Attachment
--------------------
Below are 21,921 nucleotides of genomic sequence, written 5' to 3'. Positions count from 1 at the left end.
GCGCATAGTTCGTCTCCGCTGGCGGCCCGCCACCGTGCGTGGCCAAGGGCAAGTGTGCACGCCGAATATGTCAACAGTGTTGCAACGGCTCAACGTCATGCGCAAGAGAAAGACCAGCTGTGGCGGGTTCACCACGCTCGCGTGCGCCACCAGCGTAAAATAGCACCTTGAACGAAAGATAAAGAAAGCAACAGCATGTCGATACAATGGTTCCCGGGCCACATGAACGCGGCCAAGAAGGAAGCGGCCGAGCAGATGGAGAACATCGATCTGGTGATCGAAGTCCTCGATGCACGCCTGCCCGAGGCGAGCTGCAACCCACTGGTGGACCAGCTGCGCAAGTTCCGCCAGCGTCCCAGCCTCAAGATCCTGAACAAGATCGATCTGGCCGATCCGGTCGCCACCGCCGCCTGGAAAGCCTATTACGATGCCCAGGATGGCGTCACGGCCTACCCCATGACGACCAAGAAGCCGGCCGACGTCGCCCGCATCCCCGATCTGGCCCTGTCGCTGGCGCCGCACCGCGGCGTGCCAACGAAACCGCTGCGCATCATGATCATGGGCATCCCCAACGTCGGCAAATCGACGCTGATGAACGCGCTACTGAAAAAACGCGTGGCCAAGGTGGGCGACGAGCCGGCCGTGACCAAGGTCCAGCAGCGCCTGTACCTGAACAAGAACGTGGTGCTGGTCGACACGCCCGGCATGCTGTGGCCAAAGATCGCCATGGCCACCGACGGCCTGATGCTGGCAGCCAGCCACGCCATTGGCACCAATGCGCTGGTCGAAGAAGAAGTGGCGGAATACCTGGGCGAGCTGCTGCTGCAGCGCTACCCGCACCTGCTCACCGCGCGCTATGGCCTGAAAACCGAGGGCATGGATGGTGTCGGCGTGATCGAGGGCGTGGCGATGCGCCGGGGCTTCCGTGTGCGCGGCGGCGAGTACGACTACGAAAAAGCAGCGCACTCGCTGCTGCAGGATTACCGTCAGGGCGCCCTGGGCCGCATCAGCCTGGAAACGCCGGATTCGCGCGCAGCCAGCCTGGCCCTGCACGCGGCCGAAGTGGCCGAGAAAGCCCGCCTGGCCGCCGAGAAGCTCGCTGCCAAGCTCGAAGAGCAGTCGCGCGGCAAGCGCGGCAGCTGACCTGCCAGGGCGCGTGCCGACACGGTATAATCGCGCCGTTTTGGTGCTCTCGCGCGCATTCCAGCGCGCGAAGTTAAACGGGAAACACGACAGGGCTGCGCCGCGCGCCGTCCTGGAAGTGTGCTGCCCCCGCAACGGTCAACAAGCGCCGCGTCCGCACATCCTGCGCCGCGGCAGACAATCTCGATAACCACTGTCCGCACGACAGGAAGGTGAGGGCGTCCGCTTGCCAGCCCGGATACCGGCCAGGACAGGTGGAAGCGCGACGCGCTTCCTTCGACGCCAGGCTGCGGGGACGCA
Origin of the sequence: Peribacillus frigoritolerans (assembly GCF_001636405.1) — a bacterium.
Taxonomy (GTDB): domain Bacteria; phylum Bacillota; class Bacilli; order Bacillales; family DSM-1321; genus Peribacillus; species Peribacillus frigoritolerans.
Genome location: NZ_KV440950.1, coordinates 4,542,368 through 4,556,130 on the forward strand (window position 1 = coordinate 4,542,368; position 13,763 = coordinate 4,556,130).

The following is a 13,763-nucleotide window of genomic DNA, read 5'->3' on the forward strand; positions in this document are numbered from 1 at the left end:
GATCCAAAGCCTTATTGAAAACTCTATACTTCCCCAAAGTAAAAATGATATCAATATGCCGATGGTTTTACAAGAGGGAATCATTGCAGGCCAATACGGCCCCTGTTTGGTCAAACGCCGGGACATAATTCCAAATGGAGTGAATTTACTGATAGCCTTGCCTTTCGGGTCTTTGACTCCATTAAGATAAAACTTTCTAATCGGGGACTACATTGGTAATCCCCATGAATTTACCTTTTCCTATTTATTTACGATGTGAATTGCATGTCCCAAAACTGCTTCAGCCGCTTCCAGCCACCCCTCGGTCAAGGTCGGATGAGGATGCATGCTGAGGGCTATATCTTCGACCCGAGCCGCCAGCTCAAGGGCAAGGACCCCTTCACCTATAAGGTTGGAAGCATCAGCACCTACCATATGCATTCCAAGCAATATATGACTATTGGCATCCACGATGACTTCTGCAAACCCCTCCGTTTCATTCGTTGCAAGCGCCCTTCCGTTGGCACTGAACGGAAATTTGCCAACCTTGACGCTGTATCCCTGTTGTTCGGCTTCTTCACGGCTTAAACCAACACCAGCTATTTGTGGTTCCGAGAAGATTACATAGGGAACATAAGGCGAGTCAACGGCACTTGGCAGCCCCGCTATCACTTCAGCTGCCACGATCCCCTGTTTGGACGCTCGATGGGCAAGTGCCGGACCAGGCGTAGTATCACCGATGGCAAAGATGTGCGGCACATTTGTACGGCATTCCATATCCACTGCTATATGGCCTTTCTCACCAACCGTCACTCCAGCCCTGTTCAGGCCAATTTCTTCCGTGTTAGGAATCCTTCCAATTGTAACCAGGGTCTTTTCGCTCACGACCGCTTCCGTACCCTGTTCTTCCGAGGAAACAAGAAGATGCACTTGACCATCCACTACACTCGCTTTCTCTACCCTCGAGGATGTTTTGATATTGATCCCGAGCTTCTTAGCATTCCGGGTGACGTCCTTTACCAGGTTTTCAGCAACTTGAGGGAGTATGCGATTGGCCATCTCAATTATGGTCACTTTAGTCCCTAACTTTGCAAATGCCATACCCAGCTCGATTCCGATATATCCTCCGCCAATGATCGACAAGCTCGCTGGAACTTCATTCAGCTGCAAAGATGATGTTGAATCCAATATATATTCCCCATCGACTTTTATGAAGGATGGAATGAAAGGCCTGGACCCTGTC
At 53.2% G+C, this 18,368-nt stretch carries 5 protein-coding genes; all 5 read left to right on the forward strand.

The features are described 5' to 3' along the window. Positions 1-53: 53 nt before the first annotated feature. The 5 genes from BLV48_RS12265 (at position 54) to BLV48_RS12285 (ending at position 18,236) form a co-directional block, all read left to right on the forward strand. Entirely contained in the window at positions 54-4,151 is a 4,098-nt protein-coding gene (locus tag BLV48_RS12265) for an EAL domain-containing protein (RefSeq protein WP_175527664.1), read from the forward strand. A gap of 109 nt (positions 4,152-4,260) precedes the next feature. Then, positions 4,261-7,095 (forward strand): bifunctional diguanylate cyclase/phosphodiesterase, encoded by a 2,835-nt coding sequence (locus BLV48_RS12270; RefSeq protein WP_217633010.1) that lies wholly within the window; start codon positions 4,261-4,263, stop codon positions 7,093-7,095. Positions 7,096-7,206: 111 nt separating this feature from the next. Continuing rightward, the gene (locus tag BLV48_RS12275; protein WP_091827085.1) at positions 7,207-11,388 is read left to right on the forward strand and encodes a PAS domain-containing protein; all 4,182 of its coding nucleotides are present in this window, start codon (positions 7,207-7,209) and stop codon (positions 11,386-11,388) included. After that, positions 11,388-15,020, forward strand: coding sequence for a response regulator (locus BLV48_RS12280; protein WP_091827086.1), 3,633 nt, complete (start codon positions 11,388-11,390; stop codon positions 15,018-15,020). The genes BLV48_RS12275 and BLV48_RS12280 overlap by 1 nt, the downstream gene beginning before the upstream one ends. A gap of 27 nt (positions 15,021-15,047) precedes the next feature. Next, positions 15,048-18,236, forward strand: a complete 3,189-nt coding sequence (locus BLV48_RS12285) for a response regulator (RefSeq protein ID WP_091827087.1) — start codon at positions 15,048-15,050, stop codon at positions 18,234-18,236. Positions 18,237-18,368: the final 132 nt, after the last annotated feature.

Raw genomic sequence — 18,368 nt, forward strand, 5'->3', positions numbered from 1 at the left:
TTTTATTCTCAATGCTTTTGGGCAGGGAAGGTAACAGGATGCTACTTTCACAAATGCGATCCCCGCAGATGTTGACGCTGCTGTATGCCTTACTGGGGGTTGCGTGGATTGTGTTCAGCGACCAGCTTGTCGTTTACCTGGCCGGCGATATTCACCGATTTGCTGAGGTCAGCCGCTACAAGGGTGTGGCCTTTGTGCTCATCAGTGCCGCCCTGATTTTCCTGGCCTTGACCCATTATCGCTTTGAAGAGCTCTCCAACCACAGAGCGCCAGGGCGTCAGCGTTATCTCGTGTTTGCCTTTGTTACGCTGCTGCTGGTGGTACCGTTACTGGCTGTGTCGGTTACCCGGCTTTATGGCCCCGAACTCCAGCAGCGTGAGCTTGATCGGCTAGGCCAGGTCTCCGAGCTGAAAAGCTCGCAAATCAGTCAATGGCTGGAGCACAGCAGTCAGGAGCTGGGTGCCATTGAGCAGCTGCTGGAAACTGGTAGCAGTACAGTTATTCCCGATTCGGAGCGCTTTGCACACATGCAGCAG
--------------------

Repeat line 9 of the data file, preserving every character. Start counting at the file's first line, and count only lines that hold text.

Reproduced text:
The features are described 5' to 3' along the window. Positions 1-53: 53 nt before the first annotated feature. The 5 genes from BLV48_RS12265 (at position 54) to BLV48_RS12285 (ending at position 18,236) form a co-directional block, all read left to right on the forward strand. Entirely contained in the window at positions 54-4,151 is a 4,098-nt protein-coding gene (locus tag BLV48_RS12265) for an EAL domain-containing protein (RefSeq protein WP_175527664.1), read from the forward strand. A gap of 109 nt (positions 4,152-4,260) precedes the next feature. Then, positions 4,261-7,095 (forward strand): bifunctional diguanylate cyclase/phosphodiesterase, encoded by a 2,835-nt coding sequence (locus BLV48_RS12270; RefSeq protein WP_217633010.1) that lies wholly within the window; start codon positions 4,261-4,263, stop codon positions 7,093-7,095. Positions 7,096-7,206: 111 nt separating this feature from the next. Continuing rightward, the gene (locus tag BLV48_RS12275; protein WP_091827085.1) at positions 7,207-11,388 is read left to right on the forward strand and encodes a PAS domain-containing protein; all 4,182 of its coding nucleotides are present in this window, start codon (positions 7,207-7,209) and stop codon (positions 11,386-11,388) included. After that, positions 11,388-15,020, forward strand: coding sequence for a response regulator (locus BLV48_RS12280; protein WP_091827086.1), 3,633 nt, complete (start codon positions 11,388-11,390; stop codon positions 15,018-15,020). The genes BLV48_RS12275 and BLV48_RS12280 overlap by 1 nt, the downstream gene beginning before the upstream one ends. A gap of 27 nt (positions 15,021-15,047) precedes the next feature. Next, positions 15,048-18,236, forward strand: a complete 3,189-nt coding sequence (locus BLV48_RS12285) for a response regulator (RefSeq protein ID WP_091827087.1) — start codon at positions 15,048-15,050, stop codon at positions 18,234-18,236. Positions 18,237-18,368: the final 132 nt, after the last annotated feature.